This was always going to happen. America was always hurtling toward a debate in which the Republican frontrunner bragged about the size of his own genitals in front of an audience of millions. We were destined to watch three contenders spend nearly two full hours accusing the frontrunner of every dirty trick under the sun—scams, lies, flip-flops, foul language, breaks with the party line—and then we were of course going to see those same three contenders, in the last ten minutes of the debate, pledge to support that same frontrunner unconditionally in the general election. In retrospect, it’s as obvious as winter turning to spring. It just had to happen. At the time, nobody could have predicted that the election of the first African-American president, a Democrat, to the presidency would result in a shameless celebrity seizing the Republican Party’s nomination in 2016. But that’s what happened, and now that it’s happened, it’s beyond obvious. The Republican Party over the last eight years has fallen prey to institutional racism. A small but vocal subsection of the party, the ideological heirs to the Dixiecrats who turned Republican, capitalized on conservative unrest after Obama’s first election to seize the discourse. They have since consumed the party, infecting every level of it—from the language Republican elected officials use to the laws they pass. Racism is a tool through which the powerful suppress those with less power. Though racism belongs to no class in particular, it benefits those at the top—in other words, the Donald Trumps of the world. When a large number of Americans are obsessed with taking rights away from other Americans, they don’t worry about protecting or growing their own rights. If the people who vote you into office are concerned about making sure that minorities don’t get any benefits, they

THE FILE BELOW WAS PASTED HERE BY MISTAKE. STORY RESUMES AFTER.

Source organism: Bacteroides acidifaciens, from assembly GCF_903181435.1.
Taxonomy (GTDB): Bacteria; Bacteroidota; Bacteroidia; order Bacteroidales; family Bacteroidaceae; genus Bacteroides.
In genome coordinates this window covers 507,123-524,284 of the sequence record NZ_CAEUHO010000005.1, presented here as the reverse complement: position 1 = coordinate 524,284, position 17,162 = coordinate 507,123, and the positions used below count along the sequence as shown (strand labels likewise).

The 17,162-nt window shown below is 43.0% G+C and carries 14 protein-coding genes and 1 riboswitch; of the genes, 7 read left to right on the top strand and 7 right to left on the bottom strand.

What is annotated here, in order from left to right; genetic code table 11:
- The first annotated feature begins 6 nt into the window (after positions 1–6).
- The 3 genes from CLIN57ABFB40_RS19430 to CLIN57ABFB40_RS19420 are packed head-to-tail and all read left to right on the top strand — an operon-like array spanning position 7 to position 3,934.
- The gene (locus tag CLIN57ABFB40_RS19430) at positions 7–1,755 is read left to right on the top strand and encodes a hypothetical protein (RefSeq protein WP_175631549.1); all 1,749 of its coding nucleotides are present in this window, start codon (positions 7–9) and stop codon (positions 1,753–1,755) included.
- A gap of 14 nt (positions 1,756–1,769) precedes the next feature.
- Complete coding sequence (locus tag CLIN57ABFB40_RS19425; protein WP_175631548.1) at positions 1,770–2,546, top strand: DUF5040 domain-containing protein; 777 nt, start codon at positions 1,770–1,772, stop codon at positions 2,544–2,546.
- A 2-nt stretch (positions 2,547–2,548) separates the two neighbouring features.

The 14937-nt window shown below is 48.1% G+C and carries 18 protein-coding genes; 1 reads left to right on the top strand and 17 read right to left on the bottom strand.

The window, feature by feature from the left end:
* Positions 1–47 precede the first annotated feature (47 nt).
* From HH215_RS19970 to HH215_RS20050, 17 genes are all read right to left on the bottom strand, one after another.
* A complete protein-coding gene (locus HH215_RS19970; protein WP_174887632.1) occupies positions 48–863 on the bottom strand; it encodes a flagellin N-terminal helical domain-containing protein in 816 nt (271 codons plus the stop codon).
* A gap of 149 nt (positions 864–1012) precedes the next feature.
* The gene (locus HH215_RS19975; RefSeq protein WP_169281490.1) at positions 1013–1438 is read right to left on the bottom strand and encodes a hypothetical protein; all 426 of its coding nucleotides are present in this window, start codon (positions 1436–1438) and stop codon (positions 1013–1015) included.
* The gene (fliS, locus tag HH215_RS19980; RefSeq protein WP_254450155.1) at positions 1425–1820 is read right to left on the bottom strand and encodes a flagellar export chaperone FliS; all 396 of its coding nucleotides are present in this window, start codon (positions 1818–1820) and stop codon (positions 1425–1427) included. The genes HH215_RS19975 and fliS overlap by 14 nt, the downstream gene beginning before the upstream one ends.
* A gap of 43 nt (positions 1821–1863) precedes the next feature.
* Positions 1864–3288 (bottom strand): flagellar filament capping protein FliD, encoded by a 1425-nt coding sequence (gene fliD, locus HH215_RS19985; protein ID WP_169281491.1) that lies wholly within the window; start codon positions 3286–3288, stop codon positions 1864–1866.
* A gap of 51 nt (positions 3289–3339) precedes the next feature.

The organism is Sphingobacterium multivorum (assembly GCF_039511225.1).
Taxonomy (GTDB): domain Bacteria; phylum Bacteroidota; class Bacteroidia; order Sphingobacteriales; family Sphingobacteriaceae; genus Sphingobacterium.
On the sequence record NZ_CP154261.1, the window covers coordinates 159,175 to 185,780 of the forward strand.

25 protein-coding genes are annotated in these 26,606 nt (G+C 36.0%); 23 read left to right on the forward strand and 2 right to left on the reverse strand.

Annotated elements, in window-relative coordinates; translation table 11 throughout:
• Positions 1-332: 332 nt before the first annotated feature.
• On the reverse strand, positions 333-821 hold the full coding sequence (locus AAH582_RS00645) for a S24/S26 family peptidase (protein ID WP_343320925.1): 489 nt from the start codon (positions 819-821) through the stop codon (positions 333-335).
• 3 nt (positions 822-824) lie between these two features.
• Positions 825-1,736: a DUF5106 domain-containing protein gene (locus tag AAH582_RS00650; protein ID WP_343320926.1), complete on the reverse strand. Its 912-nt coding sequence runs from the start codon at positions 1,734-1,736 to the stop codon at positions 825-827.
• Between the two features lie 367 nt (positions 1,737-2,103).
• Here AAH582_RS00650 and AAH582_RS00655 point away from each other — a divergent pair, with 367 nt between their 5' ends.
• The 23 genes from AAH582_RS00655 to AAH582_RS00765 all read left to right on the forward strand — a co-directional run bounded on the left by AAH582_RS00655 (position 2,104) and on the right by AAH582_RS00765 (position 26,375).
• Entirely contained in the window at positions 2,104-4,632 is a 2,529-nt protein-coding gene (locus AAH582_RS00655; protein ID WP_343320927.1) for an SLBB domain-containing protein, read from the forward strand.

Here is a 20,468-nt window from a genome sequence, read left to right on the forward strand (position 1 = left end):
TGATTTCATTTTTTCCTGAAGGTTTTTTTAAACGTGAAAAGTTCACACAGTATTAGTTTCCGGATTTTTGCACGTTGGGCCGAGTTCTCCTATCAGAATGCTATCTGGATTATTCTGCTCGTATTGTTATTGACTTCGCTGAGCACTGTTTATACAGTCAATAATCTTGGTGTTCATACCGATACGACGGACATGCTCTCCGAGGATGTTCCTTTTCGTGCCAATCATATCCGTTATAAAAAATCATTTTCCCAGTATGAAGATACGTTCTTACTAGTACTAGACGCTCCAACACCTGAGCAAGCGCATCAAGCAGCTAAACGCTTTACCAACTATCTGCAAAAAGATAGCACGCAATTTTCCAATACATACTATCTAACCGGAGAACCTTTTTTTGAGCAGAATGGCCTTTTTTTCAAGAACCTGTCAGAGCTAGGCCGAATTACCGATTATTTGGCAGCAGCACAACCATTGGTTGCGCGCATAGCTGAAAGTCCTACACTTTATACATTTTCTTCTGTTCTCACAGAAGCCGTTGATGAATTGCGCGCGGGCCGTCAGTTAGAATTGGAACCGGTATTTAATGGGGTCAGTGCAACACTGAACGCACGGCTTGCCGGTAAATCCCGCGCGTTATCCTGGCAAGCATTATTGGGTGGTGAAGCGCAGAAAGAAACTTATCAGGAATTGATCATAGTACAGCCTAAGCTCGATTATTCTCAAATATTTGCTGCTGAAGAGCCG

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Daily Clips: March 4th, 2016